A finalist in the Texas Heritage Songwriters' Association's 2015 Texas Songwriter U Competition, Mark Currey is a Little Rock singer-songwriter whose roots run through North Texas and Southeast Arkansas. Inspired by roots rock, classic country, folk and Americana music as well as southern gothic literature, Mark is a storyteller searching for an honest expression of his own southern voice which is evident on his latest album, Tarrant County. Here, Currey answers his Essential 8 talking about the album, meeting one of his heroes, and more.
Did you have a musical mentor? If so, who was it and how did they influence you?
My grandfather. He gave me my first guitar and taught me G, C, and D. He loved Hank Williams and Jimmy Rodgers. I was never around him when we did not pull out the guitars and sing and play; right up until he died. I also have an old Martin acoustic that was, at different times, in both his and my father’s possession.
With “All I Needed”, what was the “a-ha” moment when you knew the song was completed and perfect?
My wife of over 30 years jokingly reminded me that I write a lot of sad songs and that maybe I should write something so folks wouldn’t worry about our marriage! I wrote the song pretty quickly but it didn’t come fully into focus until I decided to change the final chorus. The previous choruses were past tense… looking back. I decided to switch the last chorus to the present tense. That’s when I knew. The song closes the record and every show I have played for the last 3 or 4 years.
What’s the story behind your album’s title?
I was born in Ft. Worth, Texas (Tarrant County) and even though my mom moved us to Arkansas after they divorced, my dad lived there until he died. My story starts there and in so many ways remains connected to that place. “Tarrant County” is the second track on the record and always seemed like the obvious album title. The album cover is a picture of the old Dallas/Ft. Worth Turnpike that closed in 1978.
Where do you draw inspiration from when writing?
Other songwriters/storytellers. Songwriters like Guy Clark, Townes, Rodney Crowell, and Radney Foster. But other southern storytelling as well. Writers like Larry Brown, Ron Rash and Wiley Cash… and folks I have recently discovered like Shari Smith, Harrison Scott Key and J.C. Sasser.
Do you write about personal experience, the experience of others, observations, made-up stories, something else or a combination?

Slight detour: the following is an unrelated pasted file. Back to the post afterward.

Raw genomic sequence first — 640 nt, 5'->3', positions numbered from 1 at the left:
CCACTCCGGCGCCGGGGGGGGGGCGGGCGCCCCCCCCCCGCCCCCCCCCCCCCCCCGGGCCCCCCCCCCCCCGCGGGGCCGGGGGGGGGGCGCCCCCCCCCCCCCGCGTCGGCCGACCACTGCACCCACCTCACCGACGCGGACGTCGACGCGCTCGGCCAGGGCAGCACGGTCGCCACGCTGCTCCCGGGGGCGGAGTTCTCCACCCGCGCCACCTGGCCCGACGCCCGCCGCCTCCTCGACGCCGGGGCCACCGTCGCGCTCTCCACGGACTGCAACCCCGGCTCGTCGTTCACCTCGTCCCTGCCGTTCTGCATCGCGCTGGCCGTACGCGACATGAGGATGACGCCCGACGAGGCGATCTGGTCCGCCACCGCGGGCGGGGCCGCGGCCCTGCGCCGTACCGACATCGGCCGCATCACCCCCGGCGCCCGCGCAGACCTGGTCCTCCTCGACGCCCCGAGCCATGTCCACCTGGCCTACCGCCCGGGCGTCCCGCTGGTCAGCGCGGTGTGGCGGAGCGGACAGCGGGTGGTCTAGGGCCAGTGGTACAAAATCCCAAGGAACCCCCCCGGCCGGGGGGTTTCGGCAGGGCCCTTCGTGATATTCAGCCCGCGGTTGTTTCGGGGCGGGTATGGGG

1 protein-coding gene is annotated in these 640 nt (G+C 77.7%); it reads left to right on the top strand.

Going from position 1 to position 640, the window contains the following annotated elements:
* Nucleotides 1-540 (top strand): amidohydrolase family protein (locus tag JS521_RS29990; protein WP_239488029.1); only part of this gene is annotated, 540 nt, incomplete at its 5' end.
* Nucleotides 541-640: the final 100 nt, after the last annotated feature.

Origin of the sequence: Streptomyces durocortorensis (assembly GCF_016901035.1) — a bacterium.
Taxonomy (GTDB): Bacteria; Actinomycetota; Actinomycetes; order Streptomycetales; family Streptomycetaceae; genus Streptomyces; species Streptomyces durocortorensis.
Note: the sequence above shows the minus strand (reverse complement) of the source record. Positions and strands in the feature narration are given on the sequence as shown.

The songs on this record are all pretty personal. I think part of the reason I waited so late to make my first record was that I needed to give myself permission to mine some pretty painful stuff to find these songs. Some of the stories are very autobiographical and others use my story as a starting place but they are all based on my story or on the stories of folks who matter to me.
Favorite (or first) concert you have ever attended?
I saw Gillian Welch and David Rawlings when they toured after the release of “Revival”. It remains the most pure musical experience I have ever witnessed.
Have you met any of your heroes? If so, how did it go?
Yeah. I met Radney Foster a couple of years ago at a songwriting workshop in Austin. Radney and Foster & Lloyd were pretty important to me early on. I remember seeing their videos in the 80s and seeing this guy with long hair and a dangly earring playing country music with a little 60s rock influence and thought “wow… that’s something I can relate to”. I grew up with Haggard and Jones but kinda pushed that stuff away as a kid. Hearing Foster & Lloyd and then Radney’s solo work sort of re-opened that door for me. Meeting Radney was amazing and his insight into storytelling and songwriting helped me get a handle on the kinds of songs I wanted to write. We did a showcase at the Saxon Pub later and, after I played one of my songs, I heard Radney yell “HELL YEAH!” from the bar. Outside of my family… not sure anything better has ever happened to me.
Is there a recent release you cannot stop listening to?
Rodney Crowell’s “Close Ties” is an amazing record. I still can’t listen to “It Ain’t Over Yet” without getting weepy.
For more information